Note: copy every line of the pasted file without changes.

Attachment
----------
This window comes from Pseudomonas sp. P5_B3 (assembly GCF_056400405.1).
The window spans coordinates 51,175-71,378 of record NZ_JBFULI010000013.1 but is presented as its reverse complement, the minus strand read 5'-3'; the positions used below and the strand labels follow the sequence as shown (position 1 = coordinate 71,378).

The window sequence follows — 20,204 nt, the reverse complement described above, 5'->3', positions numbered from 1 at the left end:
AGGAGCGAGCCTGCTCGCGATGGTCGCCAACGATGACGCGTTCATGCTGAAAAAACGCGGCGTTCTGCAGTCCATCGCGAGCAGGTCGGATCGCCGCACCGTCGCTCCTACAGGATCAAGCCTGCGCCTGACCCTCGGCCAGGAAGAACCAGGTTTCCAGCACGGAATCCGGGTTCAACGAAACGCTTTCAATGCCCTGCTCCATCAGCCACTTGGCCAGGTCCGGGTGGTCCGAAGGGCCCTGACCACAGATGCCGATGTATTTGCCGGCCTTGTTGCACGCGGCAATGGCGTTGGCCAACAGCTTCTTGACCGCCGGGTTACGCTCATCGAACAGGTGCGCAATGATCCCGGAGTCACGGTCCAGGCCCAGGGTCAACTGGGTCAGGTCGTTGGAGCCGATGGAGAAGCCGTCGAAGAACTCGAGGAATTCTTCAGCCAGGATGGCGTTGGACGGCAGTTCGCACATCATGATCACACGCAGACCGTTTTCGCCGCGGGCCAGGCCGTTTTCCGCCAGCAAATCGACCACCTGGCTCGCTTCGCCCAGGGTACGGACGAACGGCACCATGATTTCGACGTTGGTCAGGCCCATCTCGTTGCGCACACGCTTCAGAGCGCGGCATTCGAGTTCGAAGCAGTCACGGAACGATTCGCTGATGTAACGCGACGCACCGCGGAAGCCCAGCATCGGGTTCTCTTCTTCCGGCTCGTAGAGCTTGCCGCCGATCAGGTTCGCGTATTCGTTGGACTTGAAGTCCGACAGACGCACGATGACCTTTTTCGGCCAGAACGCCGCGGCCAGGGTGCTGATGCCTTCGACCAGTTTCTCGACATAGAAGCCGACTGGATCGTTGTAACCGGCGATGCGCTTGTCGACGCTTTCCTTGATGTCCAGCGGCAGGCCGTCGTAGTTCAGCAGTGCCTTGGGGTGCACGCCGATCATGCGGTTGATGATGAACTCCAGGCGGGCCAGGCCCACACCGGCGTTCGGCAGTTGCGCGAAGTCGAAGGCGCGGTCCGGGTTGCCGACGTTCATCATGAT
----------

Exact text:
This window comes from Pseudomonas sp. P5_B3 (assembly GCF_056400405.1).
The window spans coordinates 51,175-71,378 of record NZ_JBFULI010000013.1 but is presented as its reverse complement, the minus strand read 5'-3'; the positions used below and the strand labels follow the sequence as shown (position 1 = coordinate 71,378).

The window sequence follows — 20,204 nt, the reverse complement described above, 5'->3', positions numbered from 1 at the left end:
AGGAGCGAGCCTGCTCGCGATGGTCGCCAACGATGACGCGTTCATGCTGAAAAAACGCGGCGTTCTGCAGTCCATCGCGAGCAGGTCGGATCGCCGCACCGTCGCTCCTACAGGATCAAGCCTGCGCCTGACCCTCGGCCAGGAAGAACCAGGTTTCCAGCACGGAATCCGGGTTCAACGAAACGCTTTCAATGCCCTGCTCCATCAGCCACTTGGCCAGGTCCGGGTGGTCCGAAGGGCCCTGACCACAGATGCCGATGTATTTGCCGGCCTTGTTGCACGCGGCAATGGCGTTGGCCAACAGCTTCTTGACCGCCGGGTTACGCTCATCGAACAGGTGCGCAATGATCCCGGAGTCACGGTCCAGGCCCAGGGTCAACTGGGTCAGGTCGTTGGAGCCGATGGAGAAGCCGTCGAAGAACTCGAGGAATTCTTCAGCCAGGATGGCGTTGGACGGCAGTTCGCACATCATGATCACACGCAGACCGTTTTCGCCGCGGGCCAGGCCGTTTTCCGCCAGCAAATCGACCACCTGGCTCGCTTCGCCCAGGGTACGGACGAACGGCACCATGATTTCGACGTTGGTCAGGCCCATCTCGTTGCGCACACGCTTCAGAGCGCGGCATTCGAGTTCGAAGCAGTCACGGAACGATTCGCTGATGTAACGCGACGCACCGCGGAAGCCCAGCATCGGGTTCTCTTCTTCCGGCTCGTAGAGCTTGCCGCCGATCAGGTTCGCGTATTCGTTGGACTTGAAGTCCGACAGACGCACGATGACCTTTTTCGGCCAGAACGCCGCGGCCAGGGTGCTGATGCCTTCGACCAGTTTCTCGACATAGAAGCCGACTGGATCGTTGTAACCGGCGATGCGCTTGTCGACGCTTTCCTTGATGTCCAGCGGCAGGCCGTCGTAGTTCAGCAGTGCCTTGGGGTGCACGCCGATCATGCGGTTGATGATGAACTCCAGGCGGGCCAGGCCCACACCGGCGTTCGGCAGTTGCGCGAAGTCGAAGGCGCGGTCCGGGTTGCCGACGTTCATCATGAT